Farmers in Gujarat face a three-fold stress these days – of Nature, Market and Government

kisan-yatraBy Sagar Rabari*

The farming community in Gujarat, ever since the neoliberal policies began being implemented, has been facing many challenges. The biggest challenge is of land acquisition for various purposes, followed by anti-farmer laws, the unaddressed issues of farmers such as 24 hour electricity, falling prices of agricultural produce, lack of agricultural infrastructure etc. Over the last 10 years, certain long-pending issues of agrarian community have been particularly neglected by the state government, with new one emerging. To express this distress and grievances, the Khedut Samaj – Gujarat organized a 460 km long 20 day foot march from Somanath to Sachivalaya, Gandhinagar, to draw the attention of the state government towards the farmers’ unaddressed issues and generate awareness in the farming community.

The farmers demand that the government should:

  1. Scrap the amendments it introduced in the Land Acquisition Act (LAA), 2013, and abrogate Special Investment region (SIR) Act, 2009, and Drainage and Irrigation Act, 2013.
  2. Waive farmers’ loan and declare a date for 100% payment against crop insurance.
  3. Hike by 100% minimum support price (MSP) and give 80% loan against crop.
  4. Scrap the amendments to the land ceiling Act and the tenancy Act.
  5. Constitute an agriculture commission with active farmers’ representatives.
  6. Start a state-wide programme to update all the land records.
  7. Clear the long-pending list of more than 3,00,000 applications for electricity connection and provide 24 hour electricity to farmers.
  8. Build cold storages and warehouses, one each for every 5 villages.
  9. Ensure through law that auction of food grains start with MSP as the base price in all the Agricultural Produce Marketing Committees (APMCs).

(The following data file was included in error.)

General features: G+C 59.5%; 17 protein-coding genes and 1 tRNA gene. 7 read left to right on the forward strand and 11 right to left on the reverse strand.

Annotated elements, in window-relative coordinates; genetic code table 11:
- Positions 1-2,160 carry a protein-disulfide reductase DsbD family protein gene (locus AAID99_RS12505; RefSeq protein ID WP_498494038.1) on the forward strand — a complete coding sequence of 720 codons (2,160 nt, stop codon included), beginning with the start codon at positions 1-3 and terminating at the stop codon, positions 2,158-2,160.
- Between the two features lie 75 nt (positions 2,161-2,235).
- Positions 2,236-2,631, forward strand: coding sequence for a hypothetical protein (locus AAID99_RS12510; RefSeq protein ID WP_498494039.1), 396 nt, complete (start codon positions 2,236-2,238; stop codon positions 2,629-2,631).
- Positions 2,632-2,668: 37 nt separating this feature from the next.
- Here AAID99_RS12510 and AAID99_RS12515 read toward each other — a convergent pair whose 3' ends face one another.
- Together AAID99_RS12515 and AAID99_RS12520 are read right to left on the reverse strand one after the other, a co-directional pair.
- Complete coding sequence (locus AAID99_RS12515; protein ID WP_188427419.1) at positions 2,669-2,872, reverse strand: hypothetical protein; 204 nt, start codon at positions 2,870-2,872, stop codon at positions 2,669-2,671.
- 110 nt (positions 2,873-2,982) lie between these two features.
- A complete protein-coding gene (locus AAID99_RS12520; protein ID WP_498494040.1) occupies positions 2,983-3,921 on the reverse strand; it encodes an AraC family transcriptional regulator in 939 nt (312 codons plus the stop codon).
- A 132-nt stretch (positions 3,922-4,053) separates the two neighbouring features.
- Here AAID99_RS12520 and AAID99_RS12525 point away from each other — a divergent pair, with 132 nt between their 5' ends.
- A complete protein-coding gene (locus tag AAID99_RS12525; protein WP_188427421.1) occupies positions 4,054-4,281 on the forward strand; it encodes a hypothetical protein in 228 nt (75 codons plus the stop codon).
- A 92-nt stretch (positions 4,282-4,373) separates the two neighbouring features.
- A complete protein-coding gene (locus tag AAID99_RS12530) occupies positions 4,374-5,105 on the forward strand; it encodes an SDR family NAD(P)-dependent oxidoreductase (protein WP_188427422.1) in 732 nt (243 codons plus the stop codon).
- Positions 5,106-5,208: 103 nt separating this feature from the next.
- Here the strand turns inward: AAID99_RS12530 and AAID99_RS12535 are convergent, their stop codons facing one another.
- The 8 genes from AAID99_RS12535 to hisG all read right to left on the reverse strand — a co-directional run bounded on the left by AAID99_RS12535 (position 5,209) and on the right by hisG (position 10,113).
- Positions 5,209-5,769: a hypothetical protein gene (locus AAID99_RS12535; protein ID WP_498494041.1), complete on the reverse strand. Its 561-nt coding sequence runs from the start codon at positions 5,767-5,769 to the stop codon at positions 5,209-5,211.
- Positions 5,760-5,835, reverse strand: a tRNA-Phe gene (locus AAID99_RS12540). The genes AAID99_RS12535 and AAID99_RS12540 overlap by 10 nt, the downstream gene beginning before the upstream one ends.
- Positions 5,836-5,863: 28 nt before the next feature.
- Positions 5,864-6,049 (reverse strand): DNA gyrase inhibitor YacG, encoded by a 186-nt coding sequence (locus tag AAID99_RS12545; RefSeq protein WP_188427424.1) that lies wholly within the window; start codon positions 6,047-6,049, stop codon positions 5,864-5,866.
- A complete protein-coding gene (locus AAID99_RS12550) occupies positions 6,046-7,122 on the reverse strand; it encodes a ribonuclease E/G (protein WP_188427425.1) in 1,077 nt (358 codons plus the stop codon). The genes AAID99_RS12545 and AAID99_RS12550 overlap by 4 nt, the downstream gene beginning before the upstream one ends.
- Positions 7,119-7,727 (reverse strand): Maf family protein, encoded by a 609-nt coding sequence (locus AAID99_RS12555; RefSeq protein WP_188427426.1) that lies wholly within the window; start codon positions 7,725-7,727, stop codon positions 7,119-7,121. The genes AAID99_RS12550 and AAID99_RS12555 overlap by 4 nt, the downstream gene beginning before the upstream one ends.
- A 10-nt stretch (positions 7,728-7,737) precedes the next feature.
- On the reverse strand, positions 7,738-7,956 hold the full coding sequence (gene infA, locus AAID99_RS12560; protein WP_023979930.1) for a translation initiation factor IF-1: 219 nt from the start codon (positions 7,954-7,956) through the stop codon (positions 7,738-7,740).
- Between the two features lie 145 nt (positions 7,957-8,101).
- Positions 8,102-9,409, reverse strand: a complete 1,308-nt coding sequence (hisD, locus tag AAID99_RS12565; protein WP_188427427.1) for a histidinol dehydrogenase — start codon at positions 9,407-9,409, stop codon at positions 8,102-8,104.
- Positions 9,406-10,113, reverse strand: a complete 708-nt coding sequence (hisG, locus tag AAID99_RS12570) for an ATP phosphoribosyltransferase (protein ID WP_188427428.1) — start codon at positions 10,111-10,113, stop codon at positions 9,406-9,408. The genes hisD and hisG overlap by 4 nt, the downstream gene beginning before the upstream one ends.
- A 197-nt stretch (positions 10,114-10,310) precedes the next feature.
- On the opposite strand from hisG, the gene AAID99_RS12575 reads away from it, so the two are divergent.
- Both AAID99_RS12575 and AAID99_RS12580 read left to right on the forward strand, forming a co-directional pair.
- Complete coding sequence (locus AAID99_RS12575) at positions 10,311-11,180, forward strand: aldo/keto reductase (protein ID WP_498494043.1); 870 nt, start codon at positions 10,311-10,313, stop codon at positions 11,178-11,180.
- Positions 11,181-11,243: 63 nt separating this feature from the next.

10. Make legal provisions to compensate for loss to agricultural produce due to government policies, including when the crops are attacked by nilgais (blue bulls), pigs and other animals.
  11. Recommand all the areas that have been decommanded from irrigation areas.
  12. Declare a time table to complete the Saurashtra Narmada Avtaran Irrigation (SAUNI) project and Narmada canal network.
  13. Come up with a white paper on Kalpasar project.
  14. Scrap 7.5% increase in irrigation charge annually.
  15. Start allotting waste/barren land in villages to landless in all the villages.
  16. Ensure that the area of grazing land is in proportion to cattle population, and stop giving grazing land for any other purpose at any price.
  17. Declare white paper on unused land after acquisition. Return all the unused land acquired for irrigation projects, Gujarat Industrial Development Corporation (GIDC) and other purposes, including in cases where land was acquired for industrial purpose but industries were not set up.
  18. Stop land acquisition for any polluting industry.
  19. Provide loan and other facilities to farmers for agro-based employment generating industries.

During night meetings, we requested the farmers to seriously ponder over the following issued:

  • What has the government done/behaved with agriculture and farmers during the last 15 years?
  • How many farmers have committed suicide?
  • How many farmers have got electricity connections?
  • What is the percentage of increate in irrigation facility?
  • When did the government help them last and for how much?
  • How many children from family who have completed their studies got jobs?
  • Has anyone seen the promised development by destroying agriculture anywhere?

kisan-yatra4The main focus was to ask the government elected with farmers’ votes to deliver justice to the farmers. If the government cannot address farmers’ demands, they would have to start a movement to press the government into action.

During visits to villages, we learned about the pain suffered  by farmers. Those who protest when the price of the onion goes up even for a week during the year cannot feel the pain of the farmers who produce the commodity. How many of us know what the farmer actually earns after the hard work of two-and-a-half months in the field, by investing heavily in tilling the soil, sow seeds, applying fertilizers, employing labour and using transportation for taking their produce to the market? It is necessary that people should know farmers’ annual family budget, how their children study, or how their elder parents are treated in primary health centres (PHCs).